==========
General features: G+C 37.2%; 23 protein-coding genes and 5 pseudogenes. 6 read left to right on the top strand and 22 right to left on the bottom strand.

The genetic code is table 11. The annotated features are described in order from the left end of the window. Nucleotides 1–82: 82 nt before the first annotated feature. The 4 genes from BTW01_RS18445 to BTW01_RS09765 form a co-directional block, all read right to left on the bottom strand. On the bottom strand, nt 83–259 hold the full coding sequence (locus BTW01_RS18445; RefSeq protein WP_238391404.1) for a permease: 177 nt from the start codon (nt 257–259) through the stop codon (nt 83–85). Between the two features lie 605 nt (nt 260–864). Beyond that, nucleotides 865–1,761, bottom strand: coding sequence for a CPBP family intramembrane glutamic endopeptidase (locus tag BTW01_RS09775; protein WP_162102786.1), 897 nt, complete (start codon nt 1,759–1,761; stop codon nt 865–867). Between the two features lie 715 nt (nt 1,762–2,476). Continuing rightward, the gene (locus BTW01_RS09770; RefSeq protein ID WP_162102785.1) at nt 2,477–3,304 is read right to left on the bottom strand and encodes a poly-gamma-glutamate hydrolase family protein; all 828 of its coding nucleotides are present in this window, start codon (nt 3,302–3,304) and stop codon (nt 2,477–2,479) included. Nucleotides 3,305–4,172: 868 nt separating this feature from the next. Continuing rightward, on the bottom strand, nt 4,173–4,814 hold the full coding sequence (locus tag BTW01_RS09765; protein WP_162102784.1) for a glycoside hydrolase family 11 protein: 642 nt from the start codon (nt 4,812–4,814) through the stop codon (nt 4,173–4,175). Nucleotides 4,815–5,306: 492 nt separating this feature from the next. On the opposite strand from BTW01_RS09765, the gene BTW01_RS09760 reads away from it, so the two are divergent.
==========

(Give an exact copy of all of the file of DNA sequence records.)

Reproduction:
General features: G+C 37.2%; 23 protein-coding genes and 5 pseudogenes. 6 read left to right on the top strand and 22 right to left on the bottom strand.

The genetic code is table 11. The annotated features are described in order from the left end of the window. Nucleotides 1–82: 82 nt before the first annotated feature. The 4 genes from BTW01_RS18445 to BTW01_RS09765 form a co-directional block, all read right to left on the bottom strand. On the bottom strand, nt 83–259 hold the full coding sequence (locus BTW01_RS18445; RefSeq protein WP_238391404.1) for a permease: 177 nt from the start codon (nt 257–259) through the stop codon (nt 83–85). Between the two features lie 605 nt (nt 260–864). Beyond that, nucleotides 865–1,761, bottom strand: coding sequence for a CPBP family intramembrane glutamic endopeptidase (locus tag BTW01_RS09775; protein WP_162102786.1), 897 nt, complete (start codon nt 1,759–1,761; stop codon nt 865–867). Between the two features lie 715 nt (nt 1,762–2,476). Continuing rightward, the gene (locus BTW01_RS09770; RefSeq protein ID WP_162102785.1) at nt 2,477–3,304 is read right to left on the bottom strand and encodes a poly-gamma-glutamate hydrolase family protein; all 828 of its coding nucleotides are present in this window, start codon (nt 3,302–3,304) and stop codon (nt 2,477–2,479) included. Nucleotides 3,305–4,172: 868 nt separating this feature from the next. Continuing rightward, on the bottom strand, nt 4,173–4,814 hold the full coding sequence (locus tag BTW01_RS09765; protein WP_162102784.1) for a glycoside hydrolase family 11 protein: 642 nt from the start codon (nt 4,812–4,814) through the stop codon (nt 4,173–4,175). Nucleotides 4,815–5,306: 492 nt separating this feature from the next. On the opposite strand from BTW01_RS09765, the gene BTW01_RS09760 reads away from it, so the two are divergent.